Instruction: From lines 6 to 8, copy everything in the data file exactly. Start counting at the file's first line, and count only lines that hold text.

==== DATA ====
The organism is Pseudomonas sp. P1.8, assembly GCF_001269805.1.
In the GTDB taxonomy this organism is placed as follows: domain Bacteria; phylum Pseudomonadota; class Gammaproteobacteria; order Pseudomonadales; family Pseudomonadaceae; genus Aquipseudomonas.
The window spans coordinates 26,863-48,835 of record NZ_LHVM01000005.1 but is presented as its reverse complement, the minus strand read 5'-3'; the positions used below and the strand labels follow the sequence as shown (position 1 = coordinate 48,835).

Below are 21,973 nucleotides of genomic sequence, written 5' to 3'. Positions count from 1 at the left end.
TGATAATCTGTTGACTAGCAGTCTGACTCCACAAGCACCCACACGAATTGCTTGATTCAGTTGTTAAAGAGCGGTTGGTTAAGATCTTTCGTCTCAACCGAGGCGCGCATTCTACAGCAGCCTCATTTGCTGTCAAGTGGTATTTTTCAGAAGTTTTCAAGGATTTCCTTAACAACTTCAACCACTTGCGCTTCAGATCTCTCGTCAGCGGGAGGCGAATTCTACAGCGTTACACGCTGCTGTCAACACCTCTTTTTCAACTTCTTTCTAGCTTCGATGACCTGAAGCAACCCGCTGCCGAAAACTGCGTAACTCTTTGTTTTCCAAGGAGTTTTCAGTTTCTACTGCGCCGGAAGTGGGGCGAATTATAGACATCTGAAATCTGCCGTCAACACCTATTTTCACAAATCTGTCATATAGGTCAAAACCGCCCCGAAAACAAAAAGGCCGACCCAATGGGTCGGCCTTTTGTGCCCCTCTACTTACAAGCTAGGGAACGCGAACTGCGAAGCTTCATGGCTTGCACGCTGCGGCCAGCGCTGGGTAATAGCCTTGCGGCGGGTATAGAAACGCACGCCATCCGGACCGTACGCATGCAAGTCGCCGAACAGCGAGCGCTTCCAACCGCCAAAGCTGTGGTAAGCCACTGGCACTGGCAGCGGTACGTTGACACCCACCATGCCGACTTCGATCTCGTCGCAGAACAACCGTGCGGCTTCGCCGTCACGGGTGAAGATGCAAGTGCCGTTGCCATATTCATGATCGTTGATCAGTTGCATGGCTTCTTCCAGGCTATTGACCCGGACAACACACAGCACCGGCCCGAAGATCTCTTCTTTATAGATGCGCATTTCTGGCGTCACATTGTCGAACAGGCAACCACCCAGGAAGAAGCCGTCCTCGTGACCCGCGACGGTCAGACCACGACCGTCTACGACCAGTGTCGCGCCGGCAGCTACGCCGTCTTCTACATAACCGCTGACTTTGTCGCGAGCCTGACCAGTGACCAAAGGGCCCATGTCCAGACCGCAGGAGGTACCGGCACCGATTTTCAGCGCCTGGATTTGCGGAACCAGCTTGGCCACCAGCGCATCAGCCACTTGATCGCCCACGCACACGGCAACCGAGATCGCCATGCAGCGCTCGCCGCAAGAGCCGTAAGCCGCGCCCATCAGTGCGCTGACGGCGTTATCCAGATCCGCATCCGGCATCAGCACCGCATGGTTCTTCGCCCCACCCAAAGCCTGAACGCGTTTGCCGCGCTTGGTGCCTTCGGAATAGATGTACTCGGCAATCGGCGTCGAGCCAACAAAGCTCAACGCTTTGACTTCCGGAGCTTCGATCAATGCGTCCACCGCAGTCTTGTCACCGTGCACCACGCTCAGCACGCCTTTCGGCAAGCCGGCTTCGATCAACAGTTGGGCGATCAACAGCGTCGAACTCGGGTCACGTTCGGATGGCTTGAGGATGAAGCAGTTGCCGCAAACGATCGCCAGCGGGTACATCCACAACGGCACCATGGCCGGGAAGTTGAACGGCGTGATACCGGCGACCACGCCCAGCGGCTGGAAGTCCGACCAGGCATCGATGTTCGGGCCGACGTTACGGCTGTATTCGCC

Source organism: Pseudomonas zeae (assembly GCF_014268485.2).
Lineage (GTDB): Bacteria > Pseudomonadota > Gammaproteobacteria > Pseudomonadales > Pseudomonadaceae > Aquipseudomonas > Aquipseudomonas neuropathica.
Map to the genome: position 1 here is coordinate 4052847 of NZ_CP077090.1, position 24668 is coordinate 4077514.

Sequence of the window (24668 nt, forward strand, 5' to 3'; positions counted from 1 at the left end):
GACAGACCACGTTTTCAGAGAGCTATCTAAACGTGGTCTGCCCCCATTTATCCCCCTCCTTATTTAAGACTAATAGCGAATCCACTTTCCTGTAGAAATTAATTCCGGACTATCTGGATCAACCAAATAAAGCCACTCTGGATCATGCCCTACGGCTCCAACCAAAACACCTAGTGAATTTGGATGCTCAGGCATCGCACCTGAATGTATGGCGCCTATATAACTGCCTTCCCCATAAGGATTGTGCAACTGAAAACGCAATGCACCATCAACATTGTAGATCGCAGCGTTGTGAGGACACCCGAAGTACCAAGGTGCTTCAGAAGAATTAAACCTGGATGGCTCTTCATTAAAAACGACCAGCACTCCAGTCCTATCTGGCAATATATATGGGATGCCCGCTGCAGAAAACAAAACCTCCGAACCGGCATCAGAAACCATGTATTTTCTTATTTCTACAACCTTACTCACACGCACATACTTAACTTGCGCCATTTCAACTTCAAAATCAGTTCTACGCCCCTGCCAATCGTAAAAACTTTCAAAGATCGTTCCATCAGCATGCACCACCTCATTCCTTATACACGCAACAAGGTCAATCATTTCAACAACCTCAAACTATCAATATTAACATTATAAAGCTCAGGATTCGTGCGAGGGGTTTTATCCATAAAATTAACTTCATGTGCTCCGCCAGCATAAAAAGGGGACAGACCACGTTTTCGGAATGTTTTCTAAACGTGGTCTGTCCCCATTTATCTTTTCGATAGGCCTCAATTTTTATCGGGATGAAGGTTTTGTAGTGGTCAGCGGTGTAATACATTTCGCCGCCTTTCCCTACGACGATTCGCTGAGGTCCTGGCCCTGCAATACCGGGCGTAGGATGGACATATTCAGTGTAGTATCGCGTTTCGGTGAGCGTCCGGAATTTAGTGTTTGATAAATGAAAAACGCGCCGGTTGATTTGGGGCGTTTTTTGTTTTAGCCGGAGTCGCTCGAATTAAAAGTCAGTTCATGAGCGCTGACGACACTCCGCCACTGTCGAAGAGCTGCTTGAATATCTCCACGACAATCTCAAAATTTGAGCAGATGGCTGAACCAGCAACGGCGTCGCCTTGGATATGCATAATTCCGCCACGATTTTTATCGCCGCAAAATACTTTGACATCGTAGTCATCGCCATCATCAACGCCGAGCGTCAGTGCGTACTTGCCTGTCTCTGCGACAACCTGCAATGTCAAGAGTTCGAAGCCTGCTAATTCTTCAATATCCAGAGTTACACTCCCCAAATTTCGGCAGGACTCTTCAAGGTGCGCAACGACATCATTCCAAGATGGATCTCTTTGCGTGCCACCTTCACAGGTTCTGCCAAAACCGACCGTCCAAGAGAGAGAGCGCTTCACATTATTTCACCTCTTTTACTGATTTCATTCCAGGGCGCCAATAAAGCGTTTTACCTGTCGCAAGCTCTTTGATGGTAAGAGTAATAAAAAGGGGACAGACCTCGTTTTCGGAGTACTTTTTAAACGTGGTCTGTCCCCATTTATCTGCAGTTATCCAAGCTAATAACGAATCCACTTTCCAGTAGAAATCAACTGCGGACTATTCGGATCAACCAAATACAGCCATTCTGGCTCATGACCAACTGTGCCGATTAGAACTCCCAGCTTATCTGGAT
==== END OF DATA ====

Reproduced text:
Source organism: Pseudomonas zeae (assembly GCF_014268485.2).
Lineage (GTDB): Bacteria > Pseudomonadota > Gammaproteobacteria > Pseudomonadales > Pseudomonadaceae > Aquipseudomonas > Aquipseudomonas neuropathica.
Map to the genome: position 1 here is coordinate 4052847 of NZ_CP077090.1, position 24668 is coordinate 4077514.